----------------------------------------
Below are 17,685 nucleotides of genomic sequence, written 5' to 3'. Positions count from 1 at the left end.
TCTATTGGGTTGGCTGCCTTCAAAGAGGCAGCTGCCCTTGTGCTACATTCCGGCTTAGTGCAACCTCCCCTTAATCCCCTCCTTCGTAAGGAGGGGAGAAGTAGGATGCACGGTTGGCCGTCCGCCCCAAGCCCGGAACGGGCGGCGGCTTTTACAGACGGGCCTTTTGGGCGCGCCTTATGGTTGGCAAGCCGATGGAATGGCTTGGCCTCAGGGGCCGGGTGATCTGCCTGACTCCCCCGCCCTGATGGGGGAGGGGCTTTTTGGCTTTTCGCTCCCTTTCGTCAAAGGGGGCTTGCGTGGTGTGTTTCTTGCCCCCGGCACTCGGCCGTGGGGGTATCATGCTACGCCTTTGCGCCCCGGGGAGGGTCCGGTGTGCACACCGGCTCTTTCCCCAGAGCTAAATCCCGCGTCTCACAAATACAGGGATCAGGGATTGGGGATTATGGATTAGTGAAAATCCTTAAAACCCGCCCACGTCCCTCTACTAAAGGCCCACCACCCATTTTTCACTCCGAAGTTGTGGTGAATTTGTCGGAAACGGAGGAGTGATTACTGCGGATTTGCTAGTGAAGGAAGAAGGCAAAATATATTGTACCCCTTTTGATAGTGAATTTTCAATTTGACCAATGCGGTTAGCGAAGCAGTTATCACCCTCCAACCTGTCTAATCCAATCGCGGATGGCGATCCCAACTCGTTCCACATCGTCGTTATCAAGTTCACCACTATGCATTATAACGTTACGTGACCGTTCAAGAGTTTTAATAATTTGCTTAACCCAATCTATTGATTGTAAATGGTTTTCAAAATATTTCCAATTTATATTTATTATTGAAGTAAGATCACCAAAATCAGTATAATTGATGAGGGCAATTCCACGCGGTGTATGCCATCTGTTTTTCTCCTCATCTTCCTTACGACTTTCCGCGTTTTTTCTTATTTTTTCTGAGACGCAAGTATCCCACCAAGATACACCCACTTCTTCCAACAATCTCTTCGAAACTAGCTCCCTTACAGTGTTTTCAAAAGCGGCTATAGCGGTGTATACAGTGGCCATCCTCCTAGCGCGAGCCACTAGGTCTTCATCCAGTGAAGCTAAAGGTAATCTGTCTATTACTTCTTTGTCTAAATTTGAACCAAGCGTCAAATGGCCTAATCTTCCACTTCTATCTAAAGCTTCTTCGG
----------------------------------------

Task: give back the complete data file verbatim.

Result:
Below are 17,685 nucleotides of genomic sequence, written 5' to 3'. Positions count from 1 at the left end.
TCTATTGGGTTGGCTGCCTTCAAAGAGGCAGCTGCCCTTGTGCTACATTCCGGCTTAGTGCAACCTCCCCTTAATCCCCTCCTTCGTAAGGAGGGGAGAAGTAGGATGCACGGTTGGCCGTCCGCCCCAAGCCCGGAACGGGCGGCGGCTTTTACAGACGGGCCTTTTGGGCGCGCCTTATGGTTGGCAAGCCGATGGAATGGCTTGGCCTCAGGGGCCGGGTGATCTGCCTGACTCCCCCGCCCTGATGGGGGAGGGGCTTTTTGGCTTTTCGCTCCCTTTCGTCAAAGGGGGCTTGCGTGGTGTGTTTCTTGCCCCCGGCACTCGGCCGTGGGGGTATCATGCTACGCCTTTGCGCCCCGGGGAGGGTCCGGTGTGCACACCGGCTCTTTCCCCAGAGCTAAATCCCGCGTCTCACAAATACAGGGATCAGGGATTGGGGATTATGGATTAGTGAAAATCCTTAAAACCCGCCCACGTCCCTCTACTAAAGGCCCACCACCCATTTTTCACTCCGAAGTTGTGGTGAATTTGTCGGAAACGGAGGAGTGATTACTGCGGATTTGCTAGTGAAGGAAGAAGGCAAAATATATTGTACCCCTTTTGATAGTGAATTTTCAATTTGACCAATGCGGTTAGCGAAGCAGTTATCACCCTCCAACCTGTCTAATCCAATCGCGGATGGCGATCCCAACTCGTTCCACATCGTCGTTATCAAGTTCACCACTATGCATTATAACGTTACGTGACCGTTCAAGAGTTTTAATAATTTGCTTAACCCAATCTATTGATTGTAAATGGTTTTCAAAATATTTCCAATTTATATTTATTATTGAAGTAAGATCACCAAAATCAGTATAATTGATGAGGGCAATTCCACGCGGTGTATGCCATCTGTTTTTCTCCTCATCTTCCTTACGACTTTCCGCGTTTTTTCTTATTTTTTCTGAGACGCAAGTATCCCACCAAGATACACCCACTTCTTCCAACAATCTCTTCGAAACTAGCTCCCTTACAGTGTTTTCAAAAGCGGCTATAGCGGTGTATACAGTGGCCATCCTCCTAGCGCGAGCCACTAGGTCTTCATCCAGTGAAGCTAAAGGTAATCTGTCTATTACTTCTTTGTCTAAATTTGAACCAAGCGTCAAATGGCCTAATCTTCCACTTCTATCTAAAGCTTCTTCGG